"9L" was a VERY big typcial 6x6 other then two kicker points on his right G-5 which were both around 5 to 8"; long each. Ron said this bull was a 385 to 390 class bull.

    We then spotted the big non typical he had talked to me about. His left side was a perfectly typical 6 point with good tine length and very long main beams. His right side however was all screwed up. He had a typical 5 point frame but then had two huge points on his bottom end. One coming off the base under the main beam and the other coming out of the junction of the main beam and his second point. They were both very long, Ron estimated they were in the 24 to 25" length each!!! He also had a non typical point coming off the side of the main beam at his royal point as well which also forked at the top of the point. This point looked to be a foot long or so. He was not overly wide, around 35" inside Ron figured and said he thought he would score 415 to 420". He was "81K" and the one I decided I wanted.

    The other bull was the oldest. Just called him "Red" because he was the only bull on the property that had a red tag meaning he was 9 years old. The year before, his sheds scored 413 as a typical 7x8. This year he lost alot of length but was still very long in the main beam and very heavy and Ron figured he would be around 385".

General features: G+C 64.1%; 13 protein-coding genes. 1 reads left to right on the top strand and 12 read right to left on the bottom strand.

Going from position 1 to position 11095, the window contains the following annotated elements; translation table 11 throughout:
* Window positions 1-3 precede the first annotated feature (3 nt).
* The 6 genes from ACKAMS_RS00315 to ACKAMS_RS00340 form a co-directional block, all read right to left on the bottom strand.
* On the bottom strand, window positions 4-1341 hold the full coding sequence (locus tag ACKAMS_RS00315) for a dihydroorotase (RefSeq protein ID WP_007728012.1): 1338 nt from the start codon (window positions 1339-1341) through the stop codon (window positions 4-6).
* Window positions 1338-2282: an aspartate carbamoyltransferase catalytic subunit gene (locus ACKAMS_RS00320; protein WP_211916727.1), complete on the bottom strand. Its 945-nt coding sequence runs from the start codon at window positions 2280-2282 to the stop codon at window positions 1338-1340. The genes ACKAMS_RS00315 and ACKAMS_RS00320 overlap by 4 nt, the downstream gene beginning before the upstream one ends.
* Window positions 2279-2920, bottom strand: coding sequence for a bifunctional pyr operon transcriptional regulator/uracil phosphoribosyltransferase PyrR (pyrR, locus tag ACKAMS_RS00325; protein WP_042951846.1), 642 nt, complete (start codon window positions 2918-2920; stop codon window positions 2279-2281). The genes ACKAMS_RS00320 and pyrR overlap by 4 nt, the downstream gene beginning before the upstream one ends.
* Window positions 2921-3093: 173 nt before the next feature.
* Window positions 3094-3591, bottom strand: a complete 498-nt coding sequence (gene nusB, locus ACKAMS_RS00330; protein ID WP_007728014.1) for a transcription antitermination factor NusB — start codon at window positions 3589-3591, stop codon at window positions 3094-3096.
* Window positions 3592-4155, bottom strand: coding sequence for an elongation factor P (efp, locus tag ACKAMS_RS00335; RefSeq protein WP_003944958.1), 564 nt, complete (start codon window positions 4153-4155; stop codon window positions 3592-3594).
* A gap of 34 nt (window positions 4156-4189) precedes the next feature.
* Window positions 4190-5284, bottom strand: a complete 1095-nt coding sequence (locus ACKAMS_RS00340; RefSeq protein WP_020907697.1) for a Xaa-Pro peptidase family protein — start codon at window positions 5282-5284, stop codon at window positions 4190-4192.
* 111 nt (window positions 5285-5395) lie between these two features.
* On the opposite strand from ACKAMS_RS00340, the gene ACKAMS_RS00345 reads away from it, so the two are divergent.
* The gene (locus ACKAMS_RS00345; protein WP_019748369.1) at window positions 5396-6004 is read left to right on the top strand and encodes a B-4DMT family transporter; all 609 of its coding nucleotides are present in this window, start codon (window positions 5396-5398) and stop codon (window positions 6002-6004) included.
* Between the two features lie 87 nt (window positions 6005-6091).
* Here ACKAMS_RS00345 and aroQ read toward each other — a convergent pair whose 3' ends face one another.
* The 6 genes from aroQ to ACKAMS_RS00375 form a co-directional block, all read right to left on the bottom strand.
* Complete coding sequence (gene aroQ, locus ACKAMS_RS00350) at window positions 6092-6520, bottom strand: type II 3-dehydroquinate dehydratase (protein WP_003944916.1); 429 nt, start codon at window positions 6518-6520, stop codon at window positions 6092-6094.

There was also another bull, "12K" that was a big typical 6x6 that Ron figured was in the 375 to 380 class.

    It was very neat to see that many big bulls but to be honest, I was hoping for at least two 400 class bulls and it looked like there was only one on the property. We watched them till dark and then headed back to the house and then back to the motel.

    The next morning we made it out to the ranch from the motel at 6:00. There was a heavy fog and so we ate breakfast quick and were headed out to hunt by 6:30. In the fog we drove out to the big meadow. We stopped and got out and Korey grabbed his rifle and we snuck up to the hill where the feeders were on the other side. When we got there there were two elk. One was a 2x3 and the other a very long spike!!!! Not another bull to be found.

    The fog was still patchy so we drove over to the other side of the ranch to check out some heavy timbered draws where Ron said the bigger bulls sometimes like to hang.

    When we got there we found another big bull. This one was called "Crooked Neck" because he held his head off at a noticable angle. This bull was not in the herd the night before and he was a big bull, just younger with a bit less mass and length then the others still he was as big as any we had seen. Only problem was that he had not even started to rub his rack yet and he was in full velvet. We would have scored around the 370 range Ron figured.